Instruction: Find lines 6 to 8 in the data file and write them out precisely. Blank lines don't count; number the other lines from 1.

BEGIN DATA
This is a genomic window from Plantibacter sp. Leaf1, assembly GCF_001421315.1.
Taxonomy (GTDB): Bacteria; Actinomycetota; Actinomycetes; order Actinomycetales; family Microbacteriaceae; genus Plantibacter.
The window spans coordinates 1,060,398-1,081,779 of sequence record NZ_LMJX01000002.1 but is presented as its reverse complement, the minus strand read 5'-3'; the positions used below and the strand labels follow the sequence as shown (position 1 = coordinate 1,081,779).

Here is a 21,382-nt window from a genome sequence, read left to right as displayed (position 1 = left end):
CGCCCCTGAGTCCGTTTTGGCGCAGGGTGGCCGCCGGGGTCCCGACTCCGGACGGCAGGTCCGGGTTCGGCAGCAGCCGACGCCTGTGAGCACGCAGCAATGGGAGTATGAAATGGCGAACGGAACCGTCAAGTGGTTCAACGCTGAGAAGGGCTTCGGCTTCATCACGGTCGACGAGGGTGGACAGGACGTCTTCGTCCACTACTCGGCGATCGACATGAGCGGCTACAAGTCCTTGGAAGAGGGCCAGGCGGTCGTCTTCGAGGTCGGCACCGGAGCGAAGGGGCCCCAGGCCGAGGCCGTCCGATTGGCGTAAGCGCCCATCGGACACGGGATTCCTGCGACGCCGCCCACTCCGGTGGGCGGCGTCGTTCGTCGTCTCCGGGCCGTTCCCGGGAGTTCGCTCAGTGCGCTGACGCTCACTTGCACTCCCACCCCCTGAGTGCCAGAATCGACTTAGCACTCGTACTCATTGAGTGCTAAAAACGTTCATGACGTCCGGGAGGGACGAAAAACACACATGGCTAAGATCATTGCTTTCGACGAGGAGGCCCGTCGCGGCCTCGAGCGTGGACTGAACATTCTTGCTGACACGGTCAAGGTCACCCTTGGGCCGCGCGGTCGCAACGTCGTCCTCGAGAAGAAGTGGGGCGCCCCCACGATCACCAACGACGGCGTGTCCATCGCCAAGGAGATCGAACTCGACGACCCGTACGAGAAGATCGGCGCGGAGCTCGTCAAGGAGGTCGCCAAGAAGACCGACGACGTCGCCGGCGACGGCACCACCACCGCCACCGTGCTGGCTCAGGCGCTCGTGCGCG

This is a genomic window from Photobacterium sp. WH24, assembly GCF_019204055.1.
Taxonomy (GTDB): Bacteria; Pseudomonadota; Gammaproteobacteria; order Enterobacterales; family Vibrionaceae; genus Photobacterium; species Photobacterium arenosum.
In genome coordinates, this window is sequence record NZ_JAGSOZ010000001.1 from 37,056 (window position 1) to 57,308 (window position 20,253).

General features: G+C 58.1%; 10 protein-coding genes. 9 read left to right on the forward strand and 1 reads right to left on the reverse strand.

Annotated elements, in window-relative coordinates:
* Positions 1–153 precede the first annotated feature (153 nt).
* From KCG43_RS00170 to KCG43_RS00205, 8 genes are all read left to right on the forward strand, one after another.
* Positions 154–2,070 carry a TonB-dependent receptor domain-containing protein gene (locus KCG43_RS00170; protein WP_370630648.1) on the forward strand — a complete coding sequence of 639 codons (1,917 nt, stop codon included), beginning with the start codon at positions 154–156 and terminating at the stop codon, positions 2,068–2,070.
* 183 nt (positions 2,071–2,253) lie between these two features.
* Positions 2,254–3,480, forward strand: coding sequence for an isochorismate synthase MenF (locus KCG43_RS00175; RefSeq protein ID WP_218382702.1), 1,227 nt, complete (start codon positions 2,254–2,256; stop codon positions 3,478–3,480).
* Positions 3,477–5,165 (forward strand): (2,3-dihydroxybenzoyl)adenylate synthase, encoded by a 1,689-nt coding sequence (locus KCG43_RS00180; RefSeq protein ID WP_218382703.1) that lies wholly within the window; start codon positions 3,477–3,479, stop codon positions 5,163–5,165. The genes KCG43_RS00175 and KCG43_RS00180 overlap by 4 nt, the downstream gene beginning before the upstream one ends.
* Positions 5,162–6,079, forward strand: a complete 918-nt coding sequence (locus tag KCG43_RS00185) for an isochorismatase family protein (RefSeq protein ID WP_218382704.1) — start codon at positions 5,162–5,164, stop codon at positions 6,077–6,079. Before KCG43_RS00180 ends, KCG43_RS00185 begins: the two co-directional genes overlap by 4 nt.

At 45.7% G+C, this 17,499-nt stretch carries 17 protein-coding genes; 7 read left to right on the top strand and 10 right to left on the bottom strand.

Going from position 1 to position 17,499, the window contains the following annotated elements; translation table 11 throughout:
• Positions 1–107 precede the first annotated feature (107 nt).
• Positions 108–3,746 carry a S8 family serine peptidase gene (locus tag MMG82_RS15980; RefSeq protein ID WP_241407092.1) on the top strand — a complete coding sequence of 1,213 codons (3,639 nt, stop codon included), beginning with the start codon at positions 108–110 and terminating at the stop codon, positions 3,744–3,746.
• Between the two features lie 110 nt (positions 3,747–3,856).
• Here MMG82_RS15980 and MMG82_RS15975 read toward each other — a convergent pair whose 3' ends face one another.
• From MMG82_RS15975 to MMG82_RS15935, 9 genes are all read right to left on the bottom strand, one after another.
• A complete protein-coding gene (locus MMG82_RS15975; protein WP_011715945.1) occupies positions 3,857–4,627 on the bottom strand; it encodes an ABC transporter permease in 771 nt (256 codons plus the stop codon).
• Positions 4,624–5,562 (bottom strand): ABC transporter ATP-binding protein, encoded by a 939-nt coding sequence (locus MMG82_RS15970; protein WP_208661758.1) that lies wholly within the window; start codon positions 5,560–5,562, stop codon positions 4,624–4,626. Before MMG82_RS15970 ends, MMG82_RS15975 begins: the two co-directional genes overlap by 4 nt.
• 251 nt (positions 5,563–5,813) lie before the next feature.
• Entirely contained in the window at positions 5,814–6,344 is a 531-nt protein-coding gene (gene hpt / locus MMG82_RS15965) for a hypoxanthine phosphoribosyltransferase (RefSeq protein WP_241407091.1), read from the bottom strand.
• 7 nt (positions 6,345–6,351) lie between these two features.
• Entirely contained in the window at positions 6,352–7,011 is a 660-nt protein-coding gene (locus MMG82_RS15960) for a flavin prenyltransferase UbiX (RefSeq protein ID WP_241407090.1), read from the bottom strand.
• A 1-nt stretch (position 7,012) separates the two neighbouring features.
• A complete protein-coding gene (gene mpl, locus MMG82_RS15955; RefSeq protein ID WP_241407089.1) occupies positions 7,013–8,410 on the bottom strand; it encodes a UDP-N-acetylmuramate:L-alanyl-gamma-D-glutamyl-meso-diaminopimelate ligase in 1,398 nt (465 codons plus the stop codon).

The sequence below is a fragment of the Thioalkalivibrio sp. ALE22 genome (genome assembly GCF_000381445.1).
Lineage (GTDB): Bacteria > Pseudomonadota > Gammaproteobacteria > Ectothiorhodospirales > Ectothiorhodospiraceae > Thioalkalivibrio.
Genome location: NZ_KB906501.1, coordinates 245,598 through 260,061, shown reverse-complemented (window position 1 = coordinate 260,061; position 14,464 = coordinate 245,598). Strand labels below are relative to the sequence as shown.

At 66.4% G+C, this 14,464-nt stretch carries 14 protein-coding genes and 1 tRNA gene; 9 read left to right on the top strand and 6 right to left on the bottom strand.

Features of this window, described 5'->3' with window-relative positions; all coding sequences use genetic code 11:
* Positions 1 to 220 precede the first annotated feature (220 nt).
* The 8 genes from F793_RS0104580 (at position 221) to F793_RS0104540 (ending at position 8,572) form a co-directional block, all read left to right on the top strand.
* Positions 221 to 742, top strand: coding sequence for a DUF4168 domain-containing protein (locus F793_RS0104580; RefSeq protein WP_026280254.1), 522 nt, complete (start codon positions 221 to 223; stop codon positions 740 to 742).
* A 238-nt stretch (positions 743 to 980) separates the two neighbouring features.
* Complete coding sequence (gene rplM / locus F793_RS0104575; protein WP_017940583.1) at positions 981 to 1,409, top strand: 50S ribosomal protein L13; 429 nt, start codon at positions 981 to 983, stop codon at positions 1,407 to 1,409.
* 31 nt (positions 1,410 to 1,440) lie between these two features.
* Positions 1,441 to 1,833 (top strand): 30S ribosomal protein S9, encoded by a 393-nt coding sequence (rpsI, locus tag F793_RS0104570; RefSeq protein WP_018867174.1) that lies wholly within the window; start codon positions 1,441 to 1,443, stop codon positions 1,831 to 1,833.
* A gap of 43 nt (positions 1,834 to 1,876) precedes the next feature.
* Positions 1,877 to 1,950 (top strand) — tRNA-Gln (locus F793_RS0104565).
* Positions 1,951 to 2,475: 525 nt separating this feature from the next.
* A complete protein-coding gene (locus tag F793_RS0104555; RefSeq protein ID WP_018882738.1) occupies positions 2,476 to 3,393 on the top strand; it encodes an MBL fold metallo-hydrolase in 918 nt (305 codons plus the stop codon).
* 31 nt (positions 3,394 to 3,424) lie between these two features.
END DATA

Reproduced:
This is a genomic window from Photobacterium sp. WH24, assembly GCF_019204055.1.
Taxonomy (GTDB): Bacteria; Pseudomonadota; Gammaproteobacteria; order Enterobacterales; family Vibrionaceae; genus Photobacterium; species Photobacterium arenosum.
In genome coordinates, this window is sequence record NZ_JAGSOZ010000001.1 from 37,056 (window position 1) to 57,308 (window position 20,253).